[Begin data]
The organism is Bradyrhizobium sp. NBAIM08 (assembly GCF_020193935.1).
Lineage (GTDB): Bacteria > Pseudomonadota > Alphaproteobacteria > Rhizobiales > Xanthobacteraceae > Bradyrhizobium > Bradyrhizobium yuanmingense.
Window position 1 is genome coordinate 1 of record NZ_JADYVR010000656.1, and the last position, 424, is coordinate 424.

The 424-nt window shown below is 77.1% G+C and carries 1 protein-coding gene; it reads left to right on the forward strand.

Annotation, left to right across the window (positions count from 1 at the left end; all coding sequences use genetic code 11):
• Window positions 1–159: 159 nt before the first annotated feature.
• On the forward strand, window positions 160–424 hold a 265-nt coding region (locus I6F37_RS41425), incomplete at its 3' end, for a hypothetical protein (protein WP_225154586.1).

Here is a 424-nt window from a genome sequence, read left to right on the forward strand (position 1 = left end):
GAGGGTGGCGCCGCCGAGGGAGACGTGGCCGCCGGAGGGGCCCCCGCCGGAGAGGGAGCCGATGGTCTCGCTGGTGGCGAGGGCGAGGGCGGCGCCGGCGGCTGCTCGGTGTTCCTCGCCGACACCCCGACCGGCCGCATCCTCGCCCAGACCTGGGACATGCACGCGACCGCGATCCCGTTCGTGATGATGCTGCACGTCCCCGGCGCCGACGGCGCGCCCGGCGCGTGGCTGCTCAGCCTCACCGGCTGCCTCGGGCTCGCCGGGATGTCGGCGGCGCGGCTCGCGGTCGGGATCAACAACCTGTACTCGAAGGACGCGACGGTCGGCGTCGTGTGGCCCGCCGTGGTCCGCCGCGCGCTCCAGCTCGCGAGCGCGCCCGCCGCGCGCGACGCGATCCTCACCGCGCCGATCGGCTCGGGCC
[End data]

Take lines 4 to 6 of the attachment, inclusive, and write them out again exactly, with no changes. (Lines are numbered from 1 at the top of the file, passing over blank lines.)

The 424-nt window shown below is 77.1% G+C and carries 1 protein-coding gene; it reads left to right on the forward strand.

Annotation, left to right across the window (positions count from 1 at the left end; all coding sequences use genetic code 11):
• Window positions 1–159: 159 nt before the first annotated feature.